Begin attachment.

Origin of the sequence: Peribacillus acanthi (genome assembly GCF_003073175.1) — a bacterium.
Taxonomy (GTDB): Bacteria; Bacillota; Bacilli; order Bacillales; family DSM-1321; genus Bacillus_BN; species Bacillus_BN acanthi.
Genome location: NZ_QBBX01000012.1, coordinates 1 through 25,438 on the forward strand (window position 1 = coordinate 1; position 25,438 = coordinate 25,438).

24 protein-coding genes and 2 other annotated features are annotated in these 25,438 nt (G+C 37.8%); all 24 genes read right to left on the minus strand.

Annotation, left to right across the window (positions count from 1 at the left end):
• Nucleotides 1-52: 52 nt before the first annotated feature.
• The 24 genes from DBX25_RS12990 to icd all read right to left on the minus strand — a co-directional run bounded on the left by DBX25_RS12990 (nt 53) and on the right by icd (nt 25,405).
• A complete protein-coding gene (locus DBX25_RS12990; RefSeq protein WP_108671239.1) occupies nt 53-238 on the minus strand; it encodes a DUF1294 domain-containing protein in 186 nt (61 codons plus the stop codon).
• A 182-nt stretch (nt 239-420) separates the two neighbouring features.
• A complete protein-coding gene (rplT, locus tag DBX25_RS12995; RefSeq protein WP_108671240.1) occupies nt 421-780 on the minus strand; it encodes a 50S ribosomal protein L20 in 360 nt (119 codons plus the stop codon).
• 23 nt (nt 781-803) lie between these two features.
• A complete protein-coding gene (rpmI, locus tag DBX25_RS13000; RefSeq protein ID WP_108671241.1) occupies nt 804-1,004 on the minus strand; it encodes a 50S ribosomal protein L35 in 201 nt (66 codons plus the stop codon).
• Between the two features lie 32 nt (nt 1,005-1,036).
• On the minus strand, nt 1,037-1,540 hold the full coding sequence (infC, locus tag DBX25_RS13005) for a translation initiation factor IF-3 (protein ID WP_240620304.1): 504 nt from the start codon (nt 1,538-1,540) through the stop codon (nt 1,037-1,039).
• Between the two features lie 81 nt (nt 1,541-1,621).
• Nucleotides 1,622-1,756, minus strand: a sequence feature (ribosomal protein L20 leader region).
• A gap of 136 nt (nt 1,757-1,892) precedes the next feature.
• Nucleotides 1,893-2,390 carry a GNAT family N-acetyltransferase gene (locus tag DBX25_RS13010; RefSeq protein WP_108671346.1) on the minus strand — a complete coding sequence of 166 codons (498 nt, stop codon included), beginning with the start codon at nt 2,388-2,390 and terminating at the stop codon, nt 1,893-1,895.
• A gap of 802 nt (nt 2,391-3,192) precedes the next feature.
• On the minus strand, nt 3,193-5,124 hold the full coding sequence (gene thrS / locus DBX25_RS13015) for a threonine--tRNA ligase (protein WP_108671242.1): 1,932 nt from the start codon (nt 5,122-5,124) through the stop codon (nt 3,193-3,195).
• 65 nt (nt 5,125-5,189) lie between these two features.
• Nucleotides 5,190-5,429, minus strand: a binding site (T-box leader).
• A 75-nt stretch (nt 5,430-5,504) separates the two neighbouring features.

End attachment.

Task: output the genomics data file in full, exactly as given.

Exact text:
Origin of the sequence: Peribacillus acanthi (genome assembly GCF_003073175.1) — a bacterium.
Taxonomy (GTDB): Bacteria; Bacillota; Bacilli; order Bacillales; family DSM-1321; genus Bacillus_BN; species Bacillus_BN acanthi.
Genome location: NZ_QBBX01000012.1, coordinates 1 through 25,438 on the forward strand (window position 1 = coordinate 1; position 25,438 = coordinate 25,438).

24 protein-coding genes and 2 other annotated features are annotated in these 25,438 nt (G+C 37.8%); all 24 genes read right to left on the minus strand.

Annotation, left to right across the window (positions count from 1 at the left end):
• Nucleotides 1-52: 52 nt before the first annotated feature.
• The 24 genes from DBX25_RS12990 to icd all read right to left on the minus strand — a co-directional run bounded on the left by DBX25_RS12990 (nt 53) and on the right by icd (nt 25,405).
• A complete protein-coding gene (locus DBX25_RS12990; RefSeq protein WP_108671239.1) occupies nt 53-238 on the minus strand; it encodes a DUF1294 domain-containing protein in 186 nt (61 codons plus the stop codon).
• A 182-nt stretch (nt 239-420) separates the two neighbouring features.
• A complete protein-coding gene (rplT, locus tag DBX25_RS12995; RefSeq protein WP_108671240.1) occupies nt 421-780 on the minus strand; it encodes a 50S ribosomal protein L20 in 360 nt (119 codons plus the stop codon).
• 23 nt (nt 781-803) lie between these two features.
• A complete protein-coding gene (rpmI, locus tag DBX25_RS13000; RefSeq protein ID WP_108671241.1) occupies nt 804-1,004 on the minus strand; it encodes a 50S ribosomal protein L35 in 201 nt (66 codons plus the stop codon).
• Between the two features lie 32 nt (nt 1,005-1,036).
• On the minus strand, nt 1,037-1,540 hold the full coding sequence (infC, locus tag DBX25_RS13005) for a translation initiation factor IF-3 (protein ID WP_240620304.1): 504 nt from the start codon (nt 1,538-1,540) through the stop codon (nt 1,037-1,039).
• Between the two features lie 81 nt (nt 1,541-1,621).
• Nucleotides 1,622-1,756, minus strand: a sequence feature (ribosomal protein L20 leader region).
• A gap of 136 nt (nt 1,757-1,892) precedes the next feature.
• Nucleotides 1,893-2,390 carry a GNAT family N-acetyltransferase gene (locus tag DBX25_RS13010; RefSeq protein WP_108671346.1) on the minus strand — a complete coding sequence of 166 codons (498 nt, stop codon included), beginning with the start codon at nt 2,388-2,390 and terminating at the stop codon, nt 1,893-1,895.
• A gap of 802 nt (nt 2,391-3,192) precedes the next feature.
• On the minus strand, nt 3,193-5,124 hold the full coding sequence (gene thrS / locus DBX25_RS13015) for a threonine--tRNA ligase (protein WP_108671242.1): 1,932 nt from the start codon (nt 5,122-5,124) through the stop codon (nt 3,193-3,195).
• 65 nt (nt 5,125-5,189) lie between these two features.
• Nucleotides 5,190-5,429, minus strand: a binding site (T-box leader).
• A 75-nt stretch (nt 5,430-5,504) separates the two neighbouring features.